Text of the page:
Blended English

I have justfinished a blended learning business English course which was an experiment to find out whether people would like to learn 50% in the classroom and 50% online.These were definitely in the pre-intermediate category.

I had an extremely mixed group including cable fitters, fish processors, yeast factories, tourist office and ferry companies. I decided that the best way to cope was to try and personalise as much as possible. This meant that in class we worked on building up a personal vocabulary list which could then be worked on during the online part. I used the English versions of their organisation websites to generate some exercises and encouraged them to bring in authentic material which we could work on as well. One woman sent me an email she had sent to a Polish contact. Both her own email and the reply she got were almost incomprehensible to me (but these things mean more when you know the context!). So we spent part of one class working on that email and in the end I suggested that the person who brought it should be working on building up a bank of template emails for frequently occurring situations. She also gave me some invoices which we could have used in class but in the end I didn’t through lack of time rather than through lack of relevance.

For the online part I wanted them to have a mix of drill type/language exercises, partly to give them something familiar, as well as some more open-ended activities. I devised a structure which included the following:
1. A relevant exercise from Mike Marzio’s Real English (eg present continuous, past tense, giving directions)
2. Some drill exercises on Smart FM (which turns them into games). Smart FM is built on word lists, so I could use the words and phrases which they themselves had come up with or which I had noticed during class (using Karenne Sylvester’s Conversation Control sheets translated into Danish). Unfortunately Smart FM had an ‘upgrade too far’ during the course and became extremely buggy. But I am sure they will sort themselves out. Learners did not need to sign up to use it but could get themselves a more personalised experience if they did.
3. Listening exercise on Voxopop
4. Interactive exercise on Voxopop. Here it was essential for learners to sign up.
5. Internet search exercise which developed into a webquest to be presented during the next face to face meeting.
6. Conversation with real people over Skype or similar.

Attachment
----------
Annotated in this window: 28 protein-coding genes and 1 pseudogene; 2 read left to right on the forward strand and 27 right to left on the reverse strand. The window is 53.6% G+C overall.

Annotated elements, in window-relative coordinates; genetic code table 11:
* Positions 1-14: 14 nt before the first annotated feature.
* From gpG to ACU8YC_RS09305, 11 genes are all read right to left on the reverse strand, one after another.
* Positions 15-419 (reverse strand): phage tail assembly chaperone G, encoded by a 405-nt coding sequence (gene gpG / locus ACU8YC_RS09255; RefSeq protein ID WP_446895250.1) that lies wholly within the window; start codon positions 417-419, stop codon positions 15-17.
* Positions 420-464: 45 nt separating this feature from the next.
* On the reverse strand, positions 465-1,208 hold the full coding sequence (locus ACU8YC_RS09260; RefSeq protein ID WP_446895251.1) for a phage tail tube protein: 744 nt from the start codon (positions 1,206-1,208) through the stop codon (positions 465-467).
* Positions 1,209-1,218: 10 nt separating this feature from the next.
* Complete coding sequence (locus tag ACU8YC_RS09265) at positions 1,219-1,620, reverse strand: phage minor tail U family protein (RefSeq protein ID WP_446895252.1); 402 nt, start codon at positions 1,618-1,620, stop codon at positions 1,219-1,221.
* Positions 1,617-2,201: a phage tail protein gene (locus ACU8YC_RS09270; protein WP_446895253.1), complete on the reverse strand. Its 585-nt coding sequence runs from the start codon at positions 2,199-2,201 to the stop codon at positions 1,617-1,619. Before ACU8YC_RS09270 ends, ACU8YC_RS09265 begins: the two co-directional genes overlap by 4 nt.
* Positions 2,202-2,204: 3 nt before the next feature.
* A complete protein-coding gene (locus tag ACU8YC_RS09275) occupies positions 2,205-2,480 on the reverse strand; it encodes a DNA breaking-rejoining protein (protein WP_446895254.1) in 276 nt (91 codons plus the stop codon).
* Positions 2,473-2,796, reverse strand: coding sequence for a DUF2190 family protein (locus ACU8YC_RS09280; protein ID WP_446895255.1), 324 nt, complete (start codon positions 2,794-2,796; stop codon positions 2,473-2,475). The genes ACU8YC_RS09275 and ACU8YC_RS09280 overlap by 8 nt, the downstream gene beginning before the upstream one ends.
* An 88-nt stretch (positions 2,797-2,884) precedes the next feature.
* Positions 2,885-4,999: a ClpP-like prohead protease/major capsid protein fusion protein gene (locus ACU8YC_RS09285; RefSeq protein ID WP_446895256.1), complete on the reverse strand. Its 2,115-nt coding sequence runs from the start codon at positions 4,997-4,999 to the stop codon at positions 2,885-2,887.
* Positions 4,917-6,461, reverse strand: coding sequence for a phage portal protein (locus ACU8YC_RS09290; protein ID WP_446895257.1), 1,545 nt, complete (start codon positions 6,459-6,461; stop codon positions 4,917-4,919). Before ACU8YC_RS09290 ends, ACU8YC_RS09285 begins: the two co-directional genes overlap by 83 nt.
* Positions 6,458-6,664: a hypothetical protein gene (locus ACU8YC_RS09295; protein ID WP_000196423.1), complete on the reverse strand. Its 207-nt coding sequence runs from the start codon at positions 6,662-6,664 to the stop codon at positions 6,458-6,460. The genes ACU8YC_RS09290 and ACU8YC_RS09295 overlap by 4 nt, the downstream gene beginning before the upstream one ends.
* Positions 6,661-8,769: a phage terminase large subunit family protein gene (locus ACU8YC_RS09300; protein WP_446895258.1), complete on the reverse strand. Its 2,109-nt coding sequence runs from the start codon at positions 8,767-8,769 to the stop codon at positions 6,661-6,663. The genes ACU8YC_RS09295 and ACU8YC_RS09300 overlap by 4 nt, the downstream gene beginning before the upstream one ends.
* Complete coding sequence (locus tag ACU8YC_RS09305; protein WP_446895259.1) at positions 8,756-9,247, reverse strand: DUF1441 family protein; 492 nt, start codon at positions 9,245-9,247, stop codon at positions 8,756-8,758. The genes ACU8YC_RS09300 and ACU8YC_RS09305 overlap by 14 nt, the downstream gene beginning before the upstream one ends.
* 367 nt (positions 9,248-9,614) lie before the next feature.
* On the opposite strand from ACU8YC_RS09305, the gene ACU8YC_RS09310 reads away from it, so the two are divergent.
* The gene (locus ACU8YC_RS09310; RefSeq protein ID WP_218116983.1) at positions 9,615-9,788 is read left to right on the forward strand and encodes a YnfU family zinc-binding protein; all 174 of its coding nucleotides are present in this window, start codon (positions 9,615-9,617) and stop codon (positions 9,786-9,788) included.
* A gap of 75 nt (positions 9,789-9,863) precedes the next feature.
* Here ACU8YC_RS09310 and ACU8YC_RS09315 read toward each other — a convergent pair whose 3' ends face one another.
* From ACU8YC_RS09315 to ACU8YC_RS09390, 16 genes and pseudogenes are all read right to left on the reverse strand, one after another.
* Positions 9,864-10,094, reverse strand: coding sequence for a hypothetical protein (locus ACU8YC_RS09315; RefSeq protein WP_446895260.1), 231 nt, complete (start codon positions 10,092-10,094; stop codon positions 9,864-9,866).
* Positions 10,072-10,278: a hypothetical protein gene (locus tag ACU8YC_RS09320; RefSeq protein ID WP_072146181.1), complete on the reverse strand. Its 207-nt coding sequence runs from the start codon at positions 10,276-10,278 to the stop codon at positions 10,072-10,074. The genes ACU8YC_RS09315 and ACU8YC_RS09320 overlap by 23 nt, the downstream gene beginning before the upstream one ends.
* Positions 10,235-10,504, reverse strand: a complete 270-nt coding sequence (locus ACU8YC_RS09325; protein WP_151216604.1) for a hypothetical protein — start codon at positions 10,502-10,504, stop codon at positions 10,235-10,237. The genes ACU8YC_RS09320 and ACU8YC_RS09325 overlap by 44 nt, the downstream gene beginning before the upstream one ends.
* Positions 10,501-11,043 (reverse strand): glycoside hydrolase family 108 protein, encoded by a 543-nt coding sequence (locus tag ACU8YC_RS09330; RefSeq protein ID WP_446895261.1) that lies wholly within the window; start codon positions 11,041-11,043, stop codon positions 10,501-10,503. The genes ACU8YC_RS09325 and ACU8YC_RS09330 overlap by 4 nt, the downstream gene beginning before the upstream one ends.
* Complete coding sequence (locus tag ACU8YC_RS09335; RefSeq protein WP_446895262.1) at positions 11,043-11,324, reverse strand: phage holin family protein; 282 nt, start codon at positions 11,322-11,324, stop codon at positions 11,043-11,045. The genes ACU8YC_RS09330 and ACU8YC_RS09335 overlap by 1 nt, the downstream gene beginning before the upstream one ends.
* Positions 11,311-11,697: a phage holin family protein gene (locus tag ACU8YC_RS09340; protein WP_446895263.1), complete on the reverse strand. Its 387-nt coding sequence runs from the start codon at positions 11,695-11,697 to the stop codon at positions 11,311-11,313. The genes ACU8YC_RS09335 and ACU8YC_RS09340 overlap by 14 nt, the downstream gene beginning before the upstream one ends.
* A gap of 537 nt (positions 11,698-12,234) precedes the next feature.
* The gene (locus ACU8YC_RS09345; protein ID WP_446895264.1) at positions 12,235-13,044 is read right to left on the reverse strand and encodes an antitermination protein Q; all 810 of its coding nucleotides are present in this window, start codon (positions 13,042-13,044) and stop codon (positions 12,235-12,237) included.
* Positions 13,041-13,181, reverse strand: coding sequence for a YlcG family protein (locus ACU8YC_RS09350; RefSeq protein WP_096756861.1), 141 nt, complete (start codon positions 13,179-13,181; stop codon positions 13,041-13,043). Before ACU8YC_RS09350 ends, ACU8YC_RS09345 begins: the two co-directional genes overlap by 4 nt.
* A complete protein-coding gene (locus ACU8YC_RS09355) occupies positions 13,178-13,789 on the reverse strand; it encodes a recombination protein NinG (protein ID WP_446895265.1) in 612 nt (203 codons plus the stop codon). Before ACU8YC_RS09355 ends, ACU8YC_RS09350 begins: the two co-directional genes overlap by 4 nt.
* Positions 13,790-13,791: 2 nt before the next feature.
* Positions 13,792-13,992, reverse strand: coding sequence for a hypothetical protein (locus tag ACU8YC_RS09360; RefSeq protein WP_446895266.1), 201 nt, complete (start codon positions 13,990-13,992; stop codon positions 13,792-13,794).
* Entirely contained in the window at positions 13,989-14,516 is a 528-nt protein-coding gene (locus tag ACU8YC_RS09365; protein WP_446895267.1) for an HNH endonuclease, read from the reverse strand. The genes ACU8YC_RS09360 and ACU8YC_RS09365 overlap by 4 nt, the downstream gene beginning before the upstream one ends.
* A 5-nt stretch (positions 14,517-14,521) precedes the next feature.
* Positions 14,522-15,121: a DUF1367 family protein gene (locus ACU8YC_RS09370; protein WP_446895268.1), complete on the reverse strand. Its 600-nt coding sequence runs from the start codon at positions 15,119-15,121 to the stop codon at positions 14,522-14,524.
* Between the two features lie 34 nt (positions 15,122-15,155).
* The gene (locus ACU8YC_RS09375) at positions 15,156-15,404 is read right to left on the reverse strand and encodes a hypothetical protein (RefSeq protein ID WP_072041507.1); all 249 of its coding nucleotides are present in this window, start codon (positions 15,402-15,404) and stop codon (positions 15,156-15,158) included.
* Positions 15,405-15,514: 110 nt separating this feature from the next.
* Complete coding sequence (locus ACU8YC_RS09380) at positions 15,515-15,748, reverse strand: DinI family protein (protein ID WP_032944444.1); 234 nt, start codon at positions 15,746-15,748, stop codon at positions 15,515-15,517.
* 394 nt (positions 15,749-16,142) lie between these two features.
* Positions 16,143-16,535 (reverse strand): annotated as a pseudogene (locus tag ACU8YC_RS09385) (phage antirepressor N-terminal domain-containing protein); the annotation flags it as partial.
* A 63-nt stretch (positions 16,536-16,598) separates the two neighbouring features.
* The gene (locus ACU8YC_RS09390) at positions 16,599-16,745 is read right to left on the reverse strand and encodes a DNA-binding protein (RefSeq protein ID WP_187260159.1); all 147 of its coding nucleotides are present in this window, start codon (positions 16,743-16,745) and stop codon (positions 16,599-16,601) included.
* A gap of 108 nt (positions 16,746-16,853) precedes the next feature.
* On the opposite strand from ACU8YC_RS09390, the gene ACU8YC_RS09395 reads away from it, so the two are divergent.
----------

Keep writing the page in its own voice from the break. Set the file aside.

It was number 6 which my group found most daunting and I can quite understand why. The idea was that they should be contacting people via Skype as advocated by Jason West of Languages out There. I wanted them to record their conversations but Vista gives all sorts of problems in sound recording and even a trustworthy program such as Pamela does not work properly. However, my secret weapon was Teresa d’eca Almeida who posted a lovely friendly welcoming message on Voxopop and by week 2 I had one volunteer who was so enthusiastic that by week 3 she had gathered 2 or 3 more volunteers and when we were doing the evaluation of the course, I heard that this group of 3 or 4 intended to continue talking with Teresa through Skype.

I have a recurring problem that people psychologically seem to discount the online part of a course with only the face to face counting as real learning so it took a while for this group to get into their stride, online wise. They needed courage to record on Voxopop. Once they did, I made transcripts of some of the recordings and turned them into C-tests at Lucy Georges’ website, something which the learners can do themselves also. It was also interesting to see one woman yesterday recognising that the essence of her message had been lost when she read her transcript so we had a short discussion about how she could have made her Voicemail message better so that it conveyed exactly what she had meant. Since I had not realised the intent behind her message when I heard it, it was only she who was in a position to recognise that things had not gone according to plan there.

This was a lot of work for me but that is the nature of project trials. The idea was that if I pump-primed with some transcripts for example, the group would then see the value of seeing their own recordings as dictation exercises and as a way of identifying vocab to add to their Smart FM lists and so on so that in the long term I would not be the one making transcripts. But I feel the course was too short to get that sort of momentum going.

So this long post is also a public thank you to Tere and a way of setting her contribution in the context of the whole course.If I were to repeat this I would need to find a more sustainable way of encouraging my learners to make those contacts. I would very much like to share Jason West’s enthusiasm for this approach but cannot yet say that it works for me.

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